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KANSAS CITY, Mo. — -Chiefs Kingdom said a fond farewell to one of its favorite receivers on Wednesday.

Funeral services were held for Otis Taylor, 80, at the Friendship Baptist Church in east Kansas City. Taylor ended a long battle with Parkinson’s Disease on March 9. A strong contingent from the Chiefs front office, as well as former players, came to pay their respects.

Taylor, who is known to his former Chiefs teammates as “O.T.,” will be remembered most for the third quarter touchdown he caught from quarterback Len Dawson in Super Bowl IV back in 1970. Kansas City defeated Minnesota for the franchise’s first Super Bowl championship.

Taylor was inducted into the Chiefs Hall of Honor back in 1982. His friends and family remain hopeful he’ll be inducted into the Pro Football Hall of Fame soon.

“He was a kind person. He never turned anyone down. If you asked him to do something, he was right there to do it. That’s what he was,” Bobby Bell, Taylor’s teammate on that Super Bowl championship team, said.

Bell talked about recent funerals he’s attended for his former teammates, who are more like family to him. A large number of players from that 1970 team have passed on, including Dawson, the Pro Football Hall of Famer, who died in August.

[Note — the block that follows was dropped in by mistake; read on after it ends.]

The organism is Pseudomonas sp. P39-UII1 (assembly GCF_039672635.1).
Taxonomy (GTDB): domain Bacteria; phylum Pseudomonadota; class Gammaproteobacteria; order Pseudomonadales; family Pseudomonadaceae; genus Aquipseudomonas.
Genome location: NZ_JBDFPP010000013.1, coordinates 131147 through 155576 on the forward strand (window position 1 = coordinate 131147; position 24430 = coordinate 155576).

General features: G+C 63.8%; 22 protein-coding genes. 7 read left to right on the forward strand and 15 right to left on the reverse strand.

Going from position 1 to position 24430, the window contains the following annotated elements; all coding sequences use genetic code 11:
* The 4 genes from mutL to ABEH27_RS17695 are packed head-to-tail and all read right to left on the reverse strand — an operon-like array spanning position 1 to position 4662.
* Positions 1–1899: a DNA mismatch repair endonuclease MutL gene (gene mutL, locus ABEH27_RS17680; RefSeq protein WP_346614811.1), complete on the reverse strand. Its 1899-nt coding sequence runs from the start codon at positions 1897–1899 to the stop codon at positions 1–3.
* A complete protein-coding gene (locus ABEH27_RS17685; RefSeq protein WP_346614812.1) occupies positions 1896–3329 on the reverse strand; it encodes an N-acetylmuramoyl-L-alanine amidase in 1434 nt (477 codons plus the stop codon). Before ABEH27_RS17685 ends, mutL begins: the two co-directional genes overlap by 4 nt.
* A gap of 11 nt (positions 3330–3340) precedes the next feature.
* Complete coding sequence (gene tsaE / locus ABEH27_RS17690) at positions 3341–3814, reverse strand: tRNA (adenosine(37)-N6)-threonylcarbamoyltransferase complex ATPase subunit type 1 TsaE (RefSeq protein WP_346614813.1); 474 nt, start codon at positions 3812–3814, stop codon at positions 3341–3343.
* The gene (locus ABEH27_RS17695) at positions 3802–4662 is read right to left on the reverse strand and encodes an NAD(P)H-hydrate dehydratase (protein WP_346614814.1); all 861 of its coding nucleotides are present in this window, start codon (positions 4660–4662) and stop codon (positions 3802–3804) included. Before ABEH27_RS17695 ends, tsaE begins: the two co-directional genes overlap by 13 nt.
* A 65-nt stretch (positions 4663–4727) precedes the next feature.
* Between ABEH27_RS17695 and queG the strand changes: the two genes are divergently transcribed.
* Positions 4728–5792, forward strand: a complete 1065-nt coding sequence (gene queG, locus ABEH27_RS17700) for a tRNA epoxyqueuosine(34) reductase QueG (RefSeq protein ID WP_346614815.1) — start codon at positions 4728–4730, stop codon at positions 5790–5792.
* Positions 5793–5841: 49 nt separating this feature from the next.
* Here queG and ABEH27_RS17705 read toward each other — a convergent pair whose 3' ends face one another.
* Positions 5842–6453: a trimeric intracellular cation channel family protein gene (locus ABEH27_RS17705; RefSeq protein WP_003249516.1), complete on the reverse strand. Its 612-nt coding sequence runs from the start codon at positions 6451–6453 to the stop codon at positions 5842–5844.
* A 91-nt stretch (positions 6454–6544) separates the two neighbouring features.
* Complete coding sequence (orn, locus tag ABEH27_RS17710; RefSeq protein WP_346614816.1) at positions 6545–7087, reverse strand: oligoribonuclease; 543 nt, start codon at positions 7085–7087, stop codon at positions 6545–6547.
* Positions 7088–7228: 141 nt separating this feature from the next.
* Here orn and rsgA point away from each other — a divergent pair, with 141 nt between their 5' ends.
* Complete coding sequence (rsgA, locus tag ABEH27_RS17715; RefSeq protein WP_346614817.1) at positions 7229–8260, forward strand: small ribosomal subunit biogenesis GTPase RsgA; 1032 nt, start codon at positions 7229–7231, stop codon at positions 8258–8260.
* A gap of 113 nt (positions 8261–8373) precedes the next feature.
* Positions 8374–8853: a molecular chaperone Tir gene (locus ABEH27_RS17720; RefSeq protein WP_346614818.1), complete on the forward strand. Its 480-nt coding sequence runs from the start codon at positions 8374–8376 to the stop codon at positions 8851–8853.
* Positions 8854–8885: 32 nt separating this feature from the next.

Frank White, the Kansas City Royals Hall of Famer, who is now Jackson County Executive, grew up watching Taylor’s heroics. White said he and Taylor worked together in the private sector, and Taylor introduced White to his wife, for which, he’s forever grateful.

“He’s my idol,” White smiled. “He’s somebody I admired right from the very beginning. I graduated high school in ’68 and that was right about the time they won the Super Bowl. it was great to finally meet him.”

Betty Brown, one of Taylor’s lifelong friends, said Taylor was like a brother to her. Brown knew Taylor through his work with the Derrick Thomas Third and Long Foundation, where Taylor gave his time to help improve the literacy of young people.

“We’re going to miss him a whole lot. He was an icon. He was one of the greatest to me,” Brown said. “He was kind. He was humble. He wasn’t the kind of person who looked for the spotlight. He was just Otis.”